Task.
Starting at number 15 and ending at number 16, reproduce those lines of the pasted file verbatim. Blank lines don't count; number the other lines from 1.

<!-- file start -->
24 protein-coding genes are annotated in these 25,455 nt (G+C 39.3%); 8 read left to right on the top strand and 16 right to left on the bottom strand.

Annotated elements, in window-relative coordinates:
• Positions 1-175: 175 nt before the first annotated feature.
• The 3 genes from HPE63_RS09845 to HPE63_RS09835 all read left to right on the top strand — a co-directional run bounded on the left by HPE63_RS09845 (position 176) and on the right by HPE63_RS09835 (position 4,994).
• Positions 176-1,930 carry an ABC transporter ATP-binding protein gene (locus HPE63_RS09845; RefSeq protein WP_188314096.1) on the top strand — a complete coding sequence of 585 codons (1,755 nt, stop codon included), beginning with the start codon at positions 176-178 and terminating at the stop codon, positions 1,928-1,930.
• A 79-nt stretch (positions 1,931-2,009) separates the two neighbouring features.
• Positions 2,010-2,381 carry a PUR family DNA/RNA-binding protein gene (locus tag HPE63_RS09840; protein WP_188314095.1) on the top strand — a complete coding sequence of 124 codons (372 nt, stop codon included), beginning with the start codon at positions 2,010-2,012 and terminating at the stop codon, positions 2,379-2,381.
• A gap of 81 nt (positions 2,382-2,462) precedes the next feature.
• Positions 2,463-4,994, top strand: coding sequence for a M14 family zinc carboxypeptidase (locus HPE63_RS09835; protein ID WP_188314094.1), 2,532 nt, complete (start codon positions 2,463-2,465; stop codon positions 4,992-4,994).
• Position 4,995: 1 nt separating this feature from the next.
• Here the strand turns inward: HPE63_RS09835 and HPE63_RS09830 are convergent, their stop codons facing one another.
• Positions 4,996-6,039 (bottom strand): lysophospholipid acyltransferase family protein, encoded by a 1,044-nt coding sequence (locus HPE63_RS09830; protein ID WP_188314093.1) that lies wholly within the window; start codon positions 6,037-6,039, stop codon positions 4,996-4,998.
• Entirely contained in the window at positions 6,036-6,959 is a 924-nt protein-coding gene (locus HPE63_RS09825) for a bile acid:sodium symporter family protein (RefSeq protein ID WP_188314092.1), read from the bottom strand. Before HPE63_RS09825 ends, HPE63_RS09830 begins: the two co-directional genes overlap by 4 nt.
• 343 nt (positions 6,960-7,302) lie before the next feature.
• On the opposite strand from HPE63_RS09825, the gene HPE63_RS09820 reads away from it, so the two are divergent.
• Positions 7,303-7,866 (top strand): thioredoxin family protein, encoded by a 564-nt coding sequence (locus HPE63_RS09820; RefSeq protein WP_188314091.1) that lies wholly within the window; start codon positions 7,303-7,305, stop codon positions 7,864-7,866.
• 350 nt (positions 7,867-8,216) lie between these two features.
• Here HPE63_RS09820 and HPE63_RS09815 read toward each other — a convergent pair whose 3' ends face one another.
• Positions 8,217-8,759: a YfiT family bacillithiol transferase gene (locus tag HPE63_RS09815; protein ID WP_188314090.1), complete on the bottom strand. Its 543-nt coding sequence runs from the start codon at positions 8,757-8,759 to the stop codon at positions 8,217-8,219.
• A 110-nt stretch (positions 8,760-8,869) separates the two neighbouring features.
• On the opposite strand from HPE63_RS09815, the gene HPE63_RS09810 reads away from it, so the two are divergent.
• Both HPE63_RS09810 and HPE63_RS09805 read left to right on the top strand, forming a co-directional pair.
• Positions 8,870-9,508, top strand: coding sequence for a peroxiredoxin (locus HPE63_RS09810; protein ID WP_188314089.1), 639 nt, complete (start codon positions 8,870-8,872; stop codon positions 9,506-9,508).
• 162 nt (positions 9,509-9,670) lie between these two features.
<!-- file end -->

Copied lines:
• On the opposite strand from HPE63_RS09825, the gene HPE63_RS09820 reads away from it, so the two are divergent.
• Positions 7,303-7,866 (top strand): thioredoxin family protein, encoded by a 564-nt coding sequence (locus HPE63_RS09820; RefSeq protein WP_188314091.1) that lies wholly within the window; start codon positions 7,303-7,305, stop codon positions 7,864-7,866.